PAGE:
During a 4 week institute in July, 1997, a team of
teachers from Long Beach Unified School District, Long Beach, California,
was given the opportunity to do research on an environmental project of
their choice. Coming from an urban setting that experiences seasonal flood
control runoff that usually contains unsafe levels of contaminates, the
group tested for Escherichia coli in two local bodies of water,
the Delaware & Raritan Canal and Carnegie Lake.
Research on E.coli, especially its origin, presence in water, and effects on humans, was also done. A protocol for testing for the presence of E.coli was created and executed.
Testing consisted of collecting water samples from various locations on the lake and canal. Since the team had the equipment available for making a variety of tests on the sample, those additional tests were also made. Although one sample site had higher levels of E.coli than the other sites, all of the sites were within the limits for recreational use.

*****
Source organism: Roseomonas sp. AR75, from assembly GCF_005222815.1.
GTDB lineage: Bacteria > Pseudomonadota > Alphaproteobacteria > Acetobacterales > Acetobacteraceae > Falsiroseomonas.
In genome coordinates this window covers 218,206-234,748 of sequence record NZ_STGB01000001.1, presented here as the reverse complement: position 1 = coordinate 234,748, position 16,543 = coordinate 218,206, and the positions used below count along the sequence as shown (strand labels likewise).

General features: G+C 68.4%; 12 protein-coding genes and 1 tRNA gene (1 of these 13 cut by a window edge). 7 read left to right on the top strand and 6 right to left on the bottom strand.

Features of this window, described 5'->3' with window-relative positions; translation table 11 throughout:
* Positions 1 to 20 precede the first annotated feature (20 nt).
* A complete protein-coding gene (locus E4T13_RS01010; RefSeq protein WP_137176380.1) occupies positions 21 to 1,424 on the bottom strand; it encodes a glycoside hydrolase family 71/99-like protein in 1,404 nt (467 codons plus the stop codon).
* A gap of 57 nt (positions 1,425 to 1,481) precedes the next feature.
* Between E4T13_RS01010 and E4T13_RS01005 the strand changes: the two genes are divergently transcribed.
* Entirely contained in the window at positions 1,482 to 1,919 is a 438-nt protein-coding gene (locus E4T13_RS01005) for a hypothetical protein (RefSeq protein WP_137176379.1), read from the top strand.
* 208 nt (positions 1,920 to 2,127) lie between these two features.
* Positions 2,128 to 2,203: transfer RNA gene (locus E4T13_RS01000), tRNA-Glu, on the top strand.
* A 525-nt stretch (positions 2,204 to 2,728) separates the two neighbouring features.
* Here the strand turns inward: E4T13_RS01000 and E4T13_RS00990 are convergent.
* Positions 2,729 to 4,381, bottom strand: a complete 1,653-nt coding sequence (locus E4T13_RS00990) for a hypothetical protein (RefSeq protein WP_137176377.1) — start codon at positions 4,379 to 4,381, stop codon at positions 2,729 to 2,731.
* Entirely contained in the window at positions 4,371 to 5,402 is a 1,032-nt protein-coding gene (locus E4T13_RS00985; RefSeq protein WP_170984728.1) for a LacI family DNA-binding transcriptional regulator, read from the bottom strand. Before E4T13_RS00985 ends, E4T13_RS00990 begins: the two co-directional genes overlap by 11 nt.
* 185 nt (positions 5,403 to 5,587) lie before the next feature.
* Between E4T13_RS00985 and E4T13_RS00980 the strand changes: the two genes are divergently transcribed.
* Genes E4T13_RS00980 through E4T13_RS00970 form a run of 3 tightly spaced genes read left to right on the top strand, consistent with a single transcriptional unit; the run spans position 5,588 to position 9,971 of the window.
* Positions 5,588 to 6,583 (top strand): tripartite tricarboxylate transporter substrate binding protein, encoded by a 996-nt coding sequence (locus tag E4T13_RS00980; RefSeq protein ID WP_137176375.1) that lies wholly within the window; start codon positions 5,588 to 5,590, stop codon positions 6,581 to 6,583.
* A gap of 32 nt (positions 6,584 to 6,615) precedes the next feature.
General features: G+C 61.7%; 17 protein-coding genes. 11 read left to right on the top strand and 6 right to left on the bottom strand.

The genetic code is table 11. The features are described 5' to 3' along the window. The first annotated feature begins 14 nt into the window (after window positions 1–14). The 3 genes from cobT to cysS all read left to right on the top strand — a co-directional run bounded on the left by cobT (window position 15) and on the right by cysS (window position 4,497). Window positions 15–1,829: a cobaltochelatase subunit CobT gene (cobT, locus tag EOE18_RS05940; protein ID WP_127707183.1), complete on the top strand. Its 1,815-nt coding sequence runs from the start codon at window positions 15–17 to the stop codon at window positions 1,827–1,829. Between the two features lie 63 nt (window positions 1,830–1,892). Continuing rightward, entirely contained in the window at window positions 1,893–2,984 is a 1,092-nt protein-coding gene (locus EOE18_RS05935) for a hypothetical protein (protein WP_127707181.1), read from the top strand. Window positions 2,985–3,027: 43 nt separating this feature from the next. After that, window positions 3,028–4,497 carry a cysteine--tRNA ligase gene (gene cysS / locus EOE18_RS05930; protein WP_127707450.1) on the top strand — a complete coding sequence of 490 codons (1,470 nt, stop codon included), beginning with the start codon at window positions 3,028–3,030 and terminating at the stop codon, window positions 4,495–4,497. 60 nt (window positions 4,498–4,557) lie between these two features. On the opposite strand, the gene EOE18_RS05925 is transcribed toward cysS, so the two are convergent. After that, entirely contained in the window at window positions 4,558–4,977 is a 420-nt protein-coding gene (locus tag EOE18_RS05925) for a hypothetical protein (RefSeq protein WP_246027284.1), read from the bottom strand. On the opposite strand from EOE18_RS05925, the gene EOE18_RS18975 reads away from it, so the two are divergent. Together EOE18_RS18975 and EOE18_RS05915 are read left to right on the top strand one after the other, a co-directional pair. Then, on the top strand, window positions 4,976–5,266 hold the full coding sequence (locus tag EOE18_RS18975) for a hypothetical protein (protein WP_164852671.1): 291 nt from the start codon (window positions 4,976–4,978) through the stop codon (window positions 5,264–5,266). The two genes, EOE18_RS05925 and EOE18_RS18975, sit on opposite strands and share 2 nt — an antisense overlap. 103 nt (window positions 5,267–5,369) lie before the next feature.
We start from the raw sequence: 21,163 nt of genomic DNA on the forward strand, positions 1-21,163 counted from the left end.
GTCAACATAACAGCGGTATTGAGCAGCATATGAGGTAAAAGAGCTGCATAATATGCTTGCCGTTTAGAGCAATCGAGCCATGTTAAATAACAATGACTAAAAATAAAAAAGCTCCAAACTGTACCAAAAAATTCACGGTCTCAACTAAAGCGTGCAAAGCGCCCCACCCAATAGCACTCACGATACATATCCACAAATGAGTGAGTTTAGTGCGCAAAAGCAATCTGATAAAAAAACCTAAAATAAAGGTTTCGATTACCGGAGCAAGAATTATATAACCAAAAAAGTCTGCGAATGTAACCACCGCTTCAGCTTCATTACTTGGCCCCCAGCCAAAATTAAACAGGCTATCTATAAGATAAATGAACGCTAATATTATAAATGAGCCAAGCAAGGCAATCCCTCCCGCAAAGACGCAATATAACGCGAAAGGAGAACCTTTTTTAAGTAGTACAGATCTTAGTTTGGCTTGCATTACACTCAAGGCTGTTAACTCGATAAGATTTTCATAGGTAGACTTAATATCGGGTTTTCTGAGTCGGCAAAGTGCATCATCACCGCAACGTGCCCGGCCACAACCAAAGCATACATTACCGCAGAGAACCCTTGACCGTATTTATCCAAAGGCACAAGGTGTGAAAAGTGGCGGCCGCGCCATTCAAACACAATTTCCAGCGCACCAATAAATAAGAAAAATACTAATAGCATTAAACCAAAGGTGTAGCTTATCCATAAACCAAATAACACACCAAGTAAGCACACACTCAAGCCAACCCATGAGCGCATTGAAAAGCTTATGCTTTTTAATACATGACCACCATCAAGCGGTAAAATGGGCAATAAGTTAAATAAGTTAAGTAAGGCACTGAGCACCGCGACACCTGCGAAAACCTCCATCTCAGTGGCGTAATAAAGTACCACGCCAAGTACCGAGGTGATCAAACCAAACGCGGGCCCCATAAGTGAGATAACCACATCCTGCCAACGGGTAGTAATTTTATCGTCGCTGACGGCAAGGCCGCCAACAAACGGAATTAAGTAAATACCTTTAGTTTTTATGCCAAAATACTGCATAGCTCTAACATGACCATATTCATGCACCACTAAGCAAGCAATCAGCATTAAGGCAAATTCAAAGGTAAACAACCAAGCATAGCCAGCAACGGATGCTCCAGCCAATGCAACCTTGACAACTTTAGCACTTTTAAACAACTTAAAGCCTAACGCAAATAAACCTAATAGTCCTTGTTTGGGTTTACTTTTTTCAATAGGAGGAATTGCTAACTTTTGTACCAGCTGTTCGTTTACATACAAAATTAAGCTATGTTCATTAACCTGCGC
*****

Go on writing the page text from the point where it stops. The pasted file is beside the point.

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Rainwater that falls on homes and roads is carried away through a storm drain system. This runoff may contain animal droppings contaminated by Escherichia coli bacteria (E. coli) which has been known to cause illness and/or death in humans. Since Carnegie Lake and the Delaware and Raritan Canal are used for recreational purposes, these bodies of water should be tested for the presence of E. coli.
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The level of E. coli will be greater in the Delaware & Raritan Canal than in Carnegie Lake.
History of Carnegie Lake and the Delaware & Raritan Canal:
Our testing for E.coli took place in Princeton, New Jersey
along the banks of Carnegie Lake and the Delaware & Raritan Canal.
Both are man-made bodies of water used mainly for recreational activities
including canoeing and fishing.
Background on Escherichia coli
Equipment and Procedure